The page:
Description - William Dwight Whitney and the Science of Language by Stephen G. Alter
Linguistics, or the science of language, emerged as an independent field of study in the nineteenth century, amid the religious and scientific ferment of the Victorian era. William Dwight Whitney, one of that period's most eminent language scholars, argued that his field should be classed among the social sciences, specifically, thus laying a theoretical foundation for modern socio-linguistics. William Dwight Whitney and the Science of Language offers a full-length study of America's pioneer professional linguist, founder and first president of the American Philological Association, and renowned Orientalist. In recounting Whitney's remarkable career, Stephen G. Alter examines as well the intricate linguistic debates of that period, the politics of establishing language study as a full-fledged science, the field's relation to the emerging human sciences, and Whitney's influence on the German Neogrammarian movement and on the semiotic theory of Ferdinand de Saussure. This exploration of an early phase of scientific language study provides readers with a unique perspective on Victorian intellectual life as well as on the trans-Atlantic roots of modern linguistic theory.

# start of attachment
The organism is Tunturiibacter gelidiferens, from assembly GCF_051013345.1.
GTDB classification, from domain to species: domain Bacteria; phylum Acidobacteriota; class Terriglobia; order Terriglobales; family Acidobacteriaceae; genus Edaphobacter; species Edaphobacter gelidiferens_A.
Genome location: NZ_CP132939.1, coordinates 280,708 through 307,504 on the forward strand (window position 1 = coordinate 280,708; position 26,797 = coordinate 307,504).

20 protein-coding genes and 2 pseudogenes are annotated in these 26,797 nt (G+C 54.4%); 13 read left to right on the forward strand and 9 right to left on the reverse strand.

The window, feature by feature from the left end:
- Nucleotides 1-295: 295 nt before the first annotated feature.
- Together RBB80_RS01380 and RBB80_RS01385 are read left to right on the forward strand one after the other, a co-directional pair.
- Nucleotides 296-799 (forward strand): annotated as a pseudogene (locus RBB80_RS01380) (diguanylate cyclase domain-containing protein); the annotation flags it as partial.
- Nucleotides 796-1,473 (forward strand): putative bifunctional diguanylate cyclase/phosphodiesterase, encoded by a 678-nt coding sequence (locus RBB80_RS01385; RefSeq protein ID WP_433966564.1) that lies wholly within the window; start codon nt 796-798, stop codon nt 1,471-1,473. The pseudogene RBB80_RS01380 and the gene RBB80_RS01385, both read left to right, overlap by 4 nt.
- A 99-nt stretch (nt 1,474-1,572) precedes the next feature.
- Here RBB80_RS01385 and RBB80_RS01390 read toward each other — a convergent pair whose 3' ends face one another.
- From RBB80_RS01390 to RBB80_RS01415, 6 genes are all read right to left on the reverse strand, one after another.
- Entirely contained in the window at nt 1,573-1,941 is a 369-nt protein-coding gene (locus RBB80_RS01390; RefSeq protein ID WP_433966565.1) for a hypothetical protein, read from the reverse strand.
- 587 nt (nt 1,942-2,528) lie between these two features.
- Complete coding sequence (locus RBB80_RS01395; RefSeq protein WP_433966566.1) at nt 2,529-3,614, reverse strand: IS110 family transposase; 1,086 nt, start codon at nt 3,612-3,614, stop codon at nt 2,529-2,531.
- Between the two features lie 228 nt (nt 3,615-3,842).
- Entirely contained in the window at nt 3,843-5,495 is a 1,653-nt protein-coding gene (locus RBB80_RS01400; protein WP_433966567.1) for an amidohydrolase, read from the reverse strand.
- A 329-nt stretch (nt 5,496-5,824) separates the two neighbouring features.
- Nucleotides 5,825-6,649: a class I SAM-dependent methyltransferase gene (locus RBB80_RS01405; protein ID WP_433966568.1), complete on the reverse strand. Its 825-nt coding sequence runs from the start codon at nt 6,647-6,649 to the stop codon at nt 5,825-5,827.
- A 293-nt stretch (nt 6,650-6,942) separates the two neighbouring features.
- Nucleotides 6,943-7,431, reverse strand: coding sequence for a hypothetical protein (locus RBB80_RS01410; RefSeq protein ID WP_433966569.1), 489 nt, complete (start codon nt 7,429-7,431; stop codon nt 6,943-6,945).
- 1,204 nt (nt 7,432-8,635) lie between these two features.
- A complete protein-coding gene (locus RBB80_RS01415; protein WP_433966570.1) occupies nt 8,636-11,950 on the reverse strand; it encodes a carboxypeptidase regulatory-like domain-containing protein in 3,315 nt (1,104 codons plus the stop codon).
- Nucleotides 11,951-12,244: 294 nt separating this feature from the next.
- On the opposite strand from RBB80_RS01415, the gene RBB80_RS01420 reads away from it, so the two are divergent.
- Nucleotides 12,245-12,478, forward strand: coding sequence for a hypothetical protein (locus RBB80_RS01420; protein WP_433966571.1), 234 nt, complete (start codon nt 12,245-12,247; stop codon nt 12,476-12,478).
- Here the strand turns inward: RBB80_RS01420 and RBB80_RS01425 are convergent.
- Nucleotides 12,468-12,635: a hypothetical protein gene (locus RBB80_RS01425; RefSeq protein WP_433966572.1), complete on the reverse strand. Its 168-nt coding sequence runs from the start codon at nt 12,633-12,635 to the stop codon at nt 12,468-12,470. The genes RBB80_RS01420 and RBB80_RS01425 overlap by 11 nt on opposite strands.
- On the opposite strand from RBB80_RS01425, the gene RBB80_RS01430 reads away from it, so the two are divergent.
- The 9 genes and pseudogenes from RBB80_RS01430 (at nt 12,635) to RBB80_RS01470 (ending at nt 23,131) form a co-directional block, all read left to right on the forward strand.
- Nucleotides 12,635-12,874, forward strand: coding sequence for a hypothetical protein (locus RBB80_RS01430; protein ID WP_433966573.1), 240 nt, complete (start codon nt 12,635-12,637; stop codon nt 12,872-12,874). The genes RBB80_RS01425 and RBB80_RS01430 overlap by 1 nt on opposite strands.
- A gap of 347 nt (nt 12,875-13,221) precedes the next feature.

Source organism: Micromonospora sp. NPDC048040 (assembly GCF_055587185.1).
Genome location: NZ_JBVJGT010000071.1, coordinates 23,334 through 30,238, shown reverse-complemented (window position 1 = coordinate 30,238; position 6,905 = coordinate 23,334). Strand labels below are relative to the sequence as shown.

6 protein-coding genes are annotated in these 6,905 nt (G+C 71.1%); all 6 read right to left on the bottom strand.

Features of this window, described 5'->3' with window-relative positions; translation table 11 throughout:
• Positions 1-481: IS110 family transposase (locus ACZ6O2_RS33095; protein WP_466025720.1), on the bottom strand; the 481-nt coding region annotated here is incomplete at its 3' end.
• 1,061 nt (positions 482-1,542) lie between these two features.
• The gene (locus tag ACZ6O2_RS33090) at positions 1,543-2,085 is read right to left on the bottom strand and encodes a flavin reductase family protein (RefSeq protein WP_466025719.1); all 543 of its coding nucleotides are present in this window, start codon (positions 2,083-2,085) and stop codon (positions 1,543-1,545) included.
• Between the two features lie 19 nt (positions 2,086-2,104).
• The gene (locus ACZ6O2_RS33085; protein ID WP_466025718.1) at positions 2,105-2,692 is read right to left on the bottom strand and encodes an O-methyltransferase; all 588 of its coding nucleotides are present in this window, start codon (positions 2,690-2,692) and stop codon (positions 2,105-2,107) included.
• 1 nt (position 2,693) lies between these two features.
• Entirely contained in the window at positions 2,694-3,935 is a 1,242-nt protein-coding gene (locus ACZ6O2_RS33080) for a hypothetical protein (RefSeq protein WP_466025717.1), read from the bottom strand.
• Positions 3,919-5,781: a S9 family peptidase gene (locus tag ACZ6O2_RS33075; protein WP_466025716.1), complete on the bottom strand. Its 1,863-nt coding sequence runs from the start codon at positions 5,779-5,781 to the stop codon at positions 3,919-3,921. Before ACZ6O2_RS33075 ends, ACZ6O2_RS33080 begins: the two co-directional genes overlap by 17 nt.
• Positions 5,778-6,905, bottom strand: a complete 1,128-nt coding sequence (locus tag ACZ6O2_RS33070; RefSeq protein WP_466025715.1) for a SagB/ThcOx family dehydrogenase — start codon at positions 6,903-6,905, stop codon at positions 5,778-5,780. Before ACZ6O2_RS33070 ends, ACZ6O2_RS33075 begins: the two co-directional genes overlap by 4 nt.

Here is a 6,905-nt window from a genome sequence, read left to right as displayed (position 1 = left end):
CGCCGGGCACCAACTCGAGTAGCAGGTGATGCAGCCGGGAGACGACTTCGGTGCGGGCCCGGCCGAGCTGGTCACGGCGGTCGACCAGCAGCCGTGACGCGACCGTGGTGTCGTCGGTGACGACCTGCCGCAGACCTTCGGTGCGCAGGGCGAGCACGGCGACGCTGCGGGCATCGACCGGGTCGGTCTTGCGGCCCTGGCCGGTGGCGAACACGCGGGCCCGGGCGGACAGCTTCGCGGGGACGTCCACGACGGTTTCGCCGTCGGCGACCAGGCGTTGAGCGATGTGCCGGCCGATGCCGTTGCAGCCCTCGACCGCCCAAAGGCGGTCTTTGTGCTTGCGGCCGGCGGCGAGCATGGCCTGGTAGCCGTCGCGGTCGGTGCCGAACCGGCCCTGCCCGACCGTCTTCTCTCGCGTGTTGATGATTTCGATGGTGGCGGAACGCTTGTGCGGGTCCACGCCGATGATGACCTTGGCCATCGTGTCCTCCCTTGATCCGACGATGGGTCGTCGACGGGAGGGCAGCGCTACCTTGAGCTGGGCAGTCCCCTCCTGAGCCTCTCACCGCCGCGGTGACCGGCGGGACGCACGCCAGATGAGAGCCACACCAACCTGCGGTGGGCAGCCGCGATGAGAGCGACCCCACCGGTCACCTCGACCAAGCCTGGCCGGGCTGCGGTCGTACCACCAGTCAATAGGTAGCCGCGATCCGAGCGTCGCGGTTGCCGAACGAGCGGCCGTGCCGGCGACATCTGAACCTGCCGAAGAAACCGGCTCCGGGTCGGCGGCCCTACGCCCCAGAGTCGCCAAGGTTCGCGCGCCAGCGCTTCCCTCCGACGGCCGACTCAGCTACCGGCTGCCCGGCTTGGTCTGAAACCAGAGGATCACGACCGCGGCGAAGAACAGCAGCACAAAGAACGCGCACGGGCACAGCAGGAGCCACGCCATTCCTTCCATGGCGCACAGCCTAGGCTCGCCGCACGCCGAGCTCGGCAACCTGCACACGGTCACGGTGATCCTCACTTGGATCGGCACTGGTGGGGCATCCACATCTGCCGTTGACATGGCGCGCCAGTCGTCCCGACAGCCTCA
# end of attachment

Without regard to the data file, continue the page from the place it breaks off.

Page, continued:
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(229mm x 152mm x 25mm)
Johns Hopkins University Press
Publisher: Johns Hopkins University Press
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Book Reviews - William Dwight Whitney and the Science of Language by Stephen G. Alter
Author Biography - Stephen G. Alter
Stephen G. Alter, professor of history at Gordon College, Massachusetts, is the author of Darwinism and the Linguistic Image, also available from Johns Hopkins.